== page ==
Objective: To investigate the viral etiology, through the use of molecular methods, of acute gastroenteritis (AGE), which is a considerable public health burden in Native American infants. Study design: From March 2002 through February 2004, AGE and non-diarrheal stools were collected from Navajo and White Mountain Apache infants who received placebo during a rotavirus vaccine trial. Case (n = 247) and control (n = 344) specimens were tested for enteric adenovirus, astrovirus, norovirus, rotavirus, and sapovirus with real-time polymerase chain reaction. The odds of AGE were compared with population-averaged logistic regression models. Results: In 65% of the cases of AGE (161/247), at least one virus was detected; norovirus (n = 80, 32%) and rotavirus (n = 70, 28%) were the most common. A virus was detected in 38% of control specimens (132/344). Detection of "any virus" was associated with AGE (OR = 3.22; 95% CI, 2.11-4.91), as was detection of norovirus (OR = 2.00; 95% CI, 1.22-3.26) and rotavirus (OR = 2.69; 95% CI, 1.52-4.79). Conclusion: This study highlights the significant burden of viral AGE in American Indian infants and identifies pathogen targets for future prevention efforts in this population.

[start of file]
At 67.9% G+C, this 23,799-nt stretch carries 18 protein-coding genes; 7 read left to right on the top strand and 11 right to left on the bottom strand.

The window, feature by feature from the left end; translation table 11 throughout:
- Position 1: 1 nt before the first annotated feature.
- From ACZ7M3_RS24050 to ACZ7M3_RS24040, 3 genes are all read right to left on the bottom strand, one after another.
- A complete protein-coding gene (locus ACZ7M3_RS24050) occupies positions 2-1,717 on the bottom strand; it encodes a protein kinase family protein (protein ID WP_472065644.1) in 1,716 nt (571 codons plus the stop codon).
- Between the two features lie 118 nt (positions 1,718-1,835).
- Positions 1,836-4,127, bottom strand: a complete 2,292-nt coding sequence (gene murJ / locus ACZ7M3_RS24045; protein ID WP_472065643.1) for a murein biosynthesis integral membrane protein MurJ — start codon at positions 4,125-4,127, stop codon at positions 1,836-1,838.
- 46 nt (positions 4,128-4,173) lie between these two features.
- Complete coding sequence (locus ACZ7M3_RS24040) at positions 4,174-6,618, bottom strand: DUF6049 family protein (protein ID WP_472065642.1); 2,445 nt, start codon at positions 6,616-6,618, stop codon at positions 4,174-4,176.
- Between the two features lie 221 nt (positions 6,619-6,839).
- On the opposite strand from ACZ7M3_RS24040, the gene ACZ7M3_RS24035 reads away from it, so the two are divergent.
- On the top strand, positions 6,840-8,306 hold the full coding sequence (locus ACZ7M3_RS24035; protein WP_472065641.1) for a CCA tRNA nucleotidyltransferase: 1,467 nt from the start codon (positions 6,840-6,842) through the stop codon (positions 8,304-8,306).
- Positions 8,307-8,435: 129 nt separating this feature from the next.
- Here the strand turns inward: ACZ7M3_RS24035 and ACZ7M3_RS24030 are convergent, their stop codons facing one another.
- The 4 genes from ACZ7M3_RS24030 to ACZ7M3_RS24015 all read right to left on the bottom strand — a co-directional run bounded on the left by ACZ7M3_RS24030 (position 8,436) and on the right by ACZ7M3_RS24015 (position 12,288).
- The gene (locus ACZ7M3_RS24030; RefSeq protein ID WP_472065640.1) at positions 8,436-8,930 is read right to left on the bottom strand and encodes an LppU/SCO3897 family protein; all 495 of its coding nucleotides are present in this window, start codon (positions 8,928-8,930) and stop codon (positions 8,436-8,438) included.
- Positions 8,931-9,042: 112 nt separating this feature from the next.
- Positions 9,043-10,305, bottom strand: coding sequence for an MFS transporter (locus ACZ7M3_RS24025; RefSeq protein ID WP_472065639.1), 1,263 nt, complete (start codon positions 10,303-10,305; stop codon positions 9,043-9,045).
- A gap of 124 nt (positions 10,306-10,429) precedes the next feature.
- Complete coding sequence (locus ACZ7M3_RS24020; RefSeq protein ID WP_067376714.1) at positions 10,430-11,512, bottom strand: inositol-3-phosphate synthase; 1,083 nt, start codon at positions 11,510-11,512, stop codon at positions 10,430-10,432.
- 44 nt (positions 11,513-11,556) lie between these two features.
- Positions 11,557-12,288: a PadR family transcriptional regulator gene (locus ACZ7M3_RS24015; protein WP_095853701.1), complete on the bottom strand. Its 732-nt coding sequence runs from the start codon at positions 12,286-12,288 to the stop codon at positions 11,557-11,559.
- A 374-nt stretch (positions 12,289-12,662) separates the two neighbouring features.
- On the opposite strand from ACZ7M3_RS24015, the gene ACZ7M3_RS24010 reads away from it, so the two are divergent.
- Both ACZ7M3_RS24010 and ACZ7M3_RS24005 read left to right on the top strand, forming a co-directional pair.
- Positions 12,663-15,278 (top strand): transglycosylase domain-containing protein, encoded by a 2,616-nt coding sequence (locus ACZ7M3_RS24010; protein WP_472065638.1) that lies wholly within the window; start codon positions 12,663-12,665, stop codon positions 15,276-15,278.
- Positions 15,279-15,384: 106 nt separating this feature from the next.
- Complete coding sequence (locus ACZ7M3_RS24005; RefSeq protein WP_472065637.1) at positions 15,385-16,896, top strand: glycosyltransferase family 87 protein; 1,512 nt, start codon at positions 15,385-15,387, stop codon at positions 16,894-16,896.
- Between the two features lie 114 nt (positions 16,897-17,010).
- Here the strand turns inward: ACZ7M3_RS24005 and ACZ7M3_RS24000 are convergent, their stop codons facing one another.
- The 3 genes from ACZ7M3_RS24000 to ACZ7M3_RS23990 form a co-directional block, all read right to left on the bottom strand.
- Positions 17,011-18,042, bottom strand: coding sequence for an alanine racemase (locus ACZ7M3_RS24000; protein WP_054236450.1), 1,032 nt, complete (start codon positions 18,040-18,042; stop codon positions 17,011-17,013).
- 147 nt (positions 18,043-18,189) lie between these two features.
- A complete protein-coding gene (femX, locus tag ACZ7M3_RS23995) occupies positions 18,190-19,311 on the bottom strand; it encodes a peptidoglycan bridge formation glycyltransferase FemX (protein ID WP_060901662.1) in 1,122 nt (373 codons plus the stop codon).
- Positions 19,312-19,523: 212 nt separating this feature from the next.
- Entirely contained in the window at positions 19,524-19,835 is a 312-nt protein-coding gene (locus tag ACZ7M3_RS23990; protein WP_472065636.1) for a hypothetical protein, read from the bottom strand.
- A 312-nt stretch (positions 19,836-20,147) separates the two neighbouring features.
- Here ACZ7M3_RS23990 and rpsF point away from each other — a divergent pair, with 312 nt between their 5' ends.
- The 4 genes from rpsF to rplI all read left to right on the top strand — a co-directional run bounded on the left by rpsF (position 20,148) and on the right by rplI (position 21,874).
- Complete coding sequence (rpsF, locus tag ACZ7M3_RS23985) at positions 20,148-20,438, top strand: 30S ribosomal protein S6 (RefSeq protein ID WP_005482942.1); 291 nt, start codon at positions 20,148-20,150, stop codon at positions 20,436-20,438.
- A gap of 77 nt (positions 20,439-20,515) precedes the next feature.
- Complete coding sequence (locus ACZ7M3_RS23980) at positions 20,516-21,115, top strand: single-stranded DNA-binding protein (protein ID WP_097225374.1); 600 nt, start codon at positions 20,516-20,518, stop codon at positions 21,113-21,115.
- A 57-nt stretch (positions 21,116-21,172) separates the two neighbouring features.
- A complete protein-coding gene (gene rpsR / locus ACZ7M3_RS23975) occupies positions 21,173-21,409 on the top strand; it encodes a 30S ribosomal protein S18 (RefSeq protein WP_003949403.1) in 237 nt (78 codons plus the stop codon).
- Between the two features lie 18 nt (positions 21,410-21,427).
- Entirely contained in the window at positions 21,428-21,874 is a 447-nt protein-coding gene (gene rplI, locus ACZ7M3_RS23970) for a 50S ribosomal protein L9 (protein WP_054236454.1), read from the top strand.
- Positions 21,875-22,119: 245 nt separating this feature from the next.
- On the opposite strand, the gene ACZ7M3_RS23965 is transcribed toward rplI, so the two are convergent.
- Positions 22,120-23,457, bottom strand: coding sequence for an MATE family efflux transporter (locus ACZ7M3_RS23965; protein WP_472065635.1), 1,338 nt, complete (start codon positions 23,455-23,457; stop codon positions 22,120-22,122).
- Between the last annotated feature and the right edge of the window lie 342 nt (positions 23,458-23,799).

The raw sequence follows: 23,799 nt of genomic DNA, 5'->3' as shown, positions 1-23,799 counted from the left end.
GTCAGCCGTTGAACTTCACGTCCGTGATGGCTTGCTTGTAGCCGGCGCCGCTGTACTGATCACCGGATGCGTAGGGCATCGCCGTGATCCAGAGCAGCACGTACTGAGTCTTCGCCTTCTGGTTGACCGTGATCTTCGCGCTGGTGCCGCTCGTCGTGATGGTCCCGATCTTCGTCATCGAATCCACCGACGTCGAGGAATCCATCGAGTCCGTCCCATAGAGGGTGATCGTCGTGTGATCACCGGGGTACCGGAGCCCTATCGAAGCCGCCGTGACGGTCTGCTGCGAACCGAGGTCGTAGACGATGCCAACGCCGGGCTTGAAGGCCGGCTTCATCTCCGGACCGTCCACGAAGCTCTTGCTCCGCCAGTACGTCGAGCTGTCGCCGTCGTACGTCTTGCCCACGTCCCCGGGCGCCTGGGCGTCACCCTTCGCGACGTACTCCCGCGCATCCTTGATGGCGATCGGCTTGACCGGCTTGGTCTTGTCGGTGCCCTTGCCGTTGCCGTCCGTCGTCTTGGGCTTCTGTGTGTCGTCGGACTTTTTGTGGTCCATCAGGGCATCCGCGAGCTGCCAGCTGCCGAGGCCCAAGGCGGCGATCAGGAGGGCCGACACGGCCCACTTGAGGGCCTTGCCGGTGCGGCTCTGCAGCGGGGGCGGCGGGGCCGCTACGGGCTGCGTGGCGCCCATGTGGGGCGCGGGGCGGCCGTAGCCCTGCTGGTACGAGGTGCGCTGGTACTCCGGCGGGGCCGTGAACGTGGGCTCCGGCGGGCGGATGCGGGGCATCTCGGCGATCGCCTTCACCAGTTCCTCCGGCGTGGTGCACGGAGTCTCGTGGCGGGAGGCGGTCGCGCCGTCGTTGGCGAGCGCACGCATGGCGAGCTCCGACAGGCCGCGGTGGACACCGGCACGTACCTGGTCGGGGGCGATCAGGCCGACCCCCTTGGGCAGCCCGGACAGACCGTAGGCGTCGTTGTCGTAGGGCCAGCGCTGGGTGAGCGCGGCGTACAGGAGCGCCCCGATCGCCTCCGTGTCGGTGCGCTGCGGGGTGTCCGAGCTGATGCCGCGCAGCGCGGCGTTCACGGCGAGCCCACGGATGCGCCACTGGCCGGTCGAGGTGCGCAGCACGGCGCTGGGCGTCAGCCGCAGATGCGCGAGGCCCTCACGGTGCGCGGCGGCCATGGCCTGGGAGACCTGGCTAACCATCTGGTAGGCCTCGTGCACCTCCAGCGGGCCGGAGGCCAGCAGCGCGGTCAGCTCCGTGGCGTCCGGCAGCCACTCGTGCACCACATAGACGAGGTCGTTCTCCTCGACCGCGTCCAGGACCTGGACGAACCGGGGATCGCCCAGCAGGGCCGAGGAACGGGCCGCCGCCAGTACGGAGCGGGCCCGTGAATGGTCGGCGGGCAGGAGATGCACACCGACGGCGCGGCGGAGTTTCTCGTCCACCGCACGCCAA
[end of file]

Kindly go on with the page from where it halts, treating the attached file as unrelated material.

ASJC Scopus subject areas
- Pediatrics, Perinatology, and Child Health